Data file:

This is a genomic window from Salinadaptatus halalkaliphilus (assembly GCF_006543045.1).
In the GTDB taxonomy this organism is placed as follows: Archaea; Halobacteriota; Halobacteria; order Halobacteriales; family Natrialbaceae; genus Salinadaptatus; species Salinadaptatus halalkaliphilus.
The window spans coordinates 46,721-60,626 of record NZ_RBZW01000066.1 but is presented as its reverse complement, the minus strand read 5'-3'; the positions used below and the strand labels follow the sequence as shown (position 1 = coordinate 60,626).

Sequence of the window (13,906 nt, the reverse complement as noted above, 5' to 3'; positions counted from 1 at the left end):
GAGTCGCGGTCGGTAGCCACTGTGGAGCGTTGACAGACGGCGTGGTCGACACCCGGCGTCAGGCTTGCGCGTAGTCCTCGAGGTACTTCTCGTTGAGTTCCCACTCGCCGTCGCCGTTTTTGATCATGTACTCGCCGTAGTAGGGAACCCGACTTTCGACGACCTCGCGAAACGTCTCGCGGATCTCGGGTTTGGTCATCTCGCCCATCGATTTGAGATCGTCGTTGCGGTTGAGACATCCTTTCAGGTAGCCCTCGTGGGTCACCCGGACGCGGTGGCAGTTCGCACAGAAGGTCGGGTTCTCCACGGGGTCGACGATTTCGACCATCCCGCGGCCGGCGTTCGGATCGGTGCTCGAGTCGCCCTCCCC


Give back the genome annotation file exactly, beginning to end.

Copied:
This is a genomic window from Salinadaptatus halalkaliphilus (assembly GCF_006543045.1).
In the GTDB taxonomy this organism is placed as follows: Archaea; Halobacteriota; Halobacteria; order Halobacteriales; family Natrialbaceae; genus Salinadaptatus; species Salinadaptatus halalkaliphilus.
The window spans coordinates 46,721-60,626 of record NZ_RBZW01000066.1 but is presented as its reverse complement, the minus strand read 5'-3'; the positions used below and the strand labels follow the sequence as shown (position 1 = coordinate 60,626).

Sequence of the window (13,906 nt, the reverse complement as noted above, 5' to 3'; positions counted from 1 at the left end):
GAGTCGCGGTCGGTAGCCACTGTGGAGCGTTGACAGACGGCGTGGTCGACACCCGGCGTCAGGCTTGCGCGTAGTCCTCGAGGTACTTCTCGTTGAGTTCCCACTCGCCGTCGCCGTTTTTGATCATGTACTCGCCGTAGTAGGGAACCCGACTTTCGACGACCTCGCGAAACGTCTCGCGGATCTCGGGTTTGGTCATCTCGCCCATCGATTTGAGATCGTCGTTGCGGTTGAGACATCCTTTCAGGTAGCCCTCGTGGGTCACCCGGACGCGGTGGCAGTTCGCACAGAAGGTCGGGTTCTCCACGGGGTCGACGATTTCGACCATCCCGCGGCCGGCGTTCGGATCGGTGCTCGAGTCGCCCTCCCC